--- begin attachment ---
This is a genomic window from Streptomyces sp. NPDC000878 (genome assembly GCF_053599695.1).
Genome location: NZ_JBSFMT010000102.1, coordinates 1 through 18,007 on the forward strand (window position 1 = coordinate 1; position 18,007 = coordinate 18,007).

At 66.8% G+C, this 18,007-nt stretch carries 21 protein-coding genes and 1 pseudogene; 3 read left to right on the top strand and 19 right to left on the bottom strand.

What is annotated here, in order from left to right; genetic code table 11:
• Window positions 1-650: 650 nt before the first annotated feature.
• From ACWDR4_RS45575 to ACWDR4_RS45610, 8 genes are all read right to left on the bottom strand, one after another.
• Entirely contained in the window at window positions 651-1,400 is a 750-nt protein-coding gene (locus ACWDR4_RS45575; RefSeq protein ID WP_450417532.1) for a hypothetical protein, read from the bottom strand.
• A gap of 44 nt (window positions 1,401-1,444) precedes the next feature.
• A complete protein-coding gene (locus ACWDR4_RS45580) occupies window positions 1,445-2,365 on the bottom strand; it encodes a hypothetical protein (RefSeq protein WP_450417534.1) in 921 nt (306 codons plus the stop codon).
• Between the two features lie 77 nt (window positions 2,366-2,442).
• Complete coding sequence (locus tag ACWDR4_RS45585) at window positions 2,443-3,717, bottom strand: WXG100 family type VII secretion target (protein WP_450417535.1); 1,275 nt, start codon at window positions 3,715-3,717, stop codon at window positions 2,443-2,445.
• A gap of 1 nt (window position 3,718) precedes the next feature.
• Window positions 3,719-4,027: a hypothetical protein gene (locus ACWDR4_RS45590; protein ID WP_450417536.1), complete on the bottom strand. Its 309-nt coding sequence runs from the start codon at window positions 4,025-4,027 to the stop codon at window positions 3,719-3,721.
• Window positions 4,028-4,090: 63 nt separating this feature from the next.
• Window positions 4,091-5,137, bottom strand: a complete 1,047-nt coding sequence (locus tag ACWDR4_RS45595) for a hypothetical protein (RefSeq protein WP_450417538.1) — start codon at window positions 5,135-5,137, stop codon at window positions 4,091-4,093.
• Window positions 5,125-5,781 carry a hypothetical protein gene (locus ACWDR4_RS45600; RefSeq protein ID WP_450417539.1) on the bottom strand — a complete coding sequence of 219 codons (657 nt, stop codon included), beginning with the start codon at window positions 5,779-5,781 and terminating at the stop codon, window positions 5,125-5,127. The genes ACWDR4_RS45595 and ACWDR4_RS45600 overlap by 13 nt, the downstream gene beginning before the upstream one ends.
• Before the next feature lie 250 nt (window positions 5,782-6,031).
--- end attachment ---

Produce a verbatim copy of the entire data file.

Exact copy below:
This is a genomic window from Streptomyces sp. NPDC000878 (genome assembly GCF_053599695.1).
Genome location: NZ_JBSFMT010000102.1, coordinates 1 through 18,007 on the forward strand (window position 1 = coordinate 1; position 18,007 = coordinate 18,007).

At 66.8% G+C, this 18,007-nt stretch carries 21 protein-coding genes and 1 pseudogene; 3 read left to right on the top strand and 19 right to left on the bottom strand.

What is annotated here, in order from left to right; genetic code table 11:
• Window positions 1-650: 650 nt before the first annotated feature.
• From ACWDR4_RS45575 to ACWDR4_RS45610, 8 genes are all read right to left on the bottom strand, one after another.
• Entirely contained in the window at window positions 651-1,400 is a 750-nt protein-coding gene (locus ACWDR4_RS45575; RefSeq protein ID WP_450417532.1) for a hypothetical protein, read from the bottom strand.
• A gap of 44 nt (window positions 1,401-1,444) precedes the next feature.
• A complete protein-coding gene (locus ACWDR4_RS45580) occupies window positions 1,445-2,365 on the bottom strand; it encodes a hypothetical protein (RefSeq protein WP_450417534.1) in 921 nt (306 codons plus the stop codon).
• Between the two features lie 77 nt (window positions 2,366-2,442).
• Complete coding sequence (locus tag ACWDR4_RS45585) at window positions 2,443-3,717, bottom strand: WXG100 family type VII secretion target (protein WP_450417535.1); 1,275 nt, start codon at window positions 3,715-3,717, stop codon at window positions 2,443-2,445.
• A gap of 1 nt (window position 3,718) precedes the next feature.
• Window positions 3,719-4,027: a hypothetical protein gene (locus ACWDR4_RS45590; protein ID WP_450417536.1), complete on the bottom strand. Its 309-nt coding sequence runs from the start codon at window positions 4,025-4,027 to the stop codon at window positions 3,719-3,721.
• Window positions 4,028-4,090: 63 nt separating this feature from the next.
• Window positions 4,091-5,137, bottom strand: a complete 1,047-nt coding sequence (locus tag ACWDR4_RS45595) for a hypothetical protein (RefSeq protein WP_450417538.1) — start codon at window positions 5,135-5,137, stop codon at window positions 4,091-4,093.
• Window positions 5,125-5,781 carry a hypothetical protein gene (locus ACWDR4_RS45600; RefSeq protein ID WP_450417539.1) on the bottom strand — a complete coding sequence of 219 codons (657 nt, stop codon included), beginning with the start codon at window positions 5,779-5,781 and terminating at the stop codon, window positions 5,125-5,127. The genes ACWDR4_RS45595 and ACWDR4_RS45600 overlap by 13 nt, the downstream gene beginning before the upstream one ends.
• Before the next feature lie 250 nt (window positions 5,782-6,031).